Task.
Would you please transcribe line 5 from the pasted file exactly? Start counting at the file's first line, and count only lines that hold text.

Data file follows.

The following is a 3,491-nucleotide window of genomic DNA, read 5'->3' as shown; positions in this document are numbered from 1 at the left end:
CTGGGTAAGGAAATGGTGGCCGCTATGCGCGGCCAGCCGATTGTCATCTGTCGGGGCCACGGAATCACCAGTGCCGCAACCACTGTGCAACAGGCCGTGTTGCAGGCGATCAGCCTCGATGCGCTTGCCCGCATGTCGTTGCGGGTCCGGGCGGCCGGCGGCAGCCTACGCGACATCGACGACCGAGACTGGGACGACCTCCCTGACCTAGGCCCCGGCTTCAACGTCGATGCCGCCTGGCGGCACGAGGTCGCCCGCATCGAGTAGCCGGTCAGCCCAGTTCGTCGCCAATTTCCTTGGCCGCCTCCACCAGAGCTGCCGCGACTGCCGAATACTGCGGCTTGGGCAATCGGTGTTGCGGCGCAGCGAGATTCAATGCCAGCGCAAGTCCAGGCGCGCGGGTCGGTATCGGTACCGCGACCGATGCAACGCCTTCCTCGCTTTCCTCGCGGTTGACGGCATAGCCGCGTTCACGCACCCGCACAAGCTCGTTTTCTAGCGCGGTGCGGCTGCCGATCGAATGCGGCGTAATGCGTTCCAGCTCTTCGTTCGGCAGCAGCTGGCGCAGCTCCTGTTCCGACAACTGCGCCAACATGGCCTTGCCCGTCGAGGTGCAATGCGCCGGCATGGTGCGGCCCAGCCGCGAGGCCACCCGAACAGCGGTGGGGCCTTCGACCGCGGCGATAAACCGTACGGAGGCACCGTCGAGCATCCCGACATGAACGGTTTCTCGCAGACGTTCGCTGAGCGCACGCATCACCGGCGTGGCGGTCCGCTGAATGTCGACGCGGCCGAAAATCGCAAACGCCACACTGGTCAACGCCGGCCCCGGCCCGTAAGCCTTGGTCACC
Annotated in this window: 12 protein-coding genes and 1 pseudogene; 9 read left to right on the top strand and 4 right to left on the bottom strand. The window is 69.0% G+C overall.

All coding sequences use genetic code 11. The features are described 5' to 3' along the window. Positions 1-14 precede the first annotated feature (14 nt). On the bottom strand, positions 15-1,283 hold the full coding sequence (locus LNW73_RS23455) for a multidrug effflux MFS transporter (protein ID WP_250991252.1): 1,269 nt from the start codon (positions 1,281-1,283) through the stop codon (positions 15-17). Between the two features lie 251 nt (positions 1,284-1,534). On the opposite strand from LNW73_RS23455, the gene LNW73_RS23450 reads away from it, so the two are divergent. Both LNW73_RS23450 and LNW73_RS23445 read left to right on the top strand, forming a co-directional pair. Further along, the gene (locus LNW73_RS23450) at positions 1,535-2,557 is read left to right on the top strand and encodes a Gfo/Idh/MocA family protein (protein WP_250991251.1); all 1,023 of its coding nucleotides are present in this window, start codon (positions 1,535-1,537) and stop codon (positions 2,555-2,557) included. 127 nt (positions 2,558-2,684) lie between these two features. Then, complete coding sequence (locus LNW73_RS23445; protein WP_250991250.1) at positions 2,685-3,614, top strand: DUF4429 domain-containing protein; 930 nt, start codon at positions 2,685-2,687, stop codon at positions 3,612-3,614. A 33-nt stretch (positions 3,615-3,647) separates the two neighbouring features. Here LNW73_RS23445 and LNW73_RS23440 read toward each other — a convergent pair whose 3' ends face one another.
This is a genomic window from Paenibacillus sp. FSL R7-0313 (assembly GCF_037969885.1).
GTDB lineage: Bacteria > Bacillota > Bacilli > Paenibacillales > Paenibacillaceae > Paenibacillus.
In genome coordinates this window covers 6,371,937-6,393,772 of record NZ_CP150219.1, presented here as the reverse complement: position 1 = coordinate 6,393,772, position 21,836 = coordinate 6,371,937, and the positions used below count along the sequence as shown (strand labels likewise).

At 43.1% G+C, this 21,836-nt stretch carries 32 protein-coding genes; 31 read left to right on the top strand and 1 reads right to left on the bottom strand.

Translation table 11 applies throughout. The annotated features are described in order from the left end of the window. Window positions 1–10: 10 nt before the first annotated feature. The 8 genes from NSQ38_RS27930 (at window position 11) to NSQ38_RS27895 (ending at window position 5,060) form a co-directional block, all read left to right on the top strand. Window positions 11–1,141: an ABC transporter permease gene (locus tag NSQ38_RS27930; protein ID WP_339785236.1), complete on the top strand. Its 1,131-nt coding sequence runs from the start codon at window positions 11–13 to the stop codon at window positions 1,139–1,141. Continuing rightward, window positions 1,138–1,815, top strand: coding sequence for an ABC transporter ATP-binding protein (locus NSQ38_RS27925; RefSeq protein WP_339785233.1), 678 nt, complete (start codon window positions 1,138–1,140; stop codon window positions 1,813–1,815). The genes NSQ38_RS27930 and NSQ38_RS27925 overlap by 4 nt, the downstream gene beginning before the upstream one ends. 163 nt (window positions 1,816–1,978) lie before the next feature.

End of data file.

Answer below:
This is a genomic window from Paenibacillus sp. FSL R7-0313 (assembly GCF_037969885.1).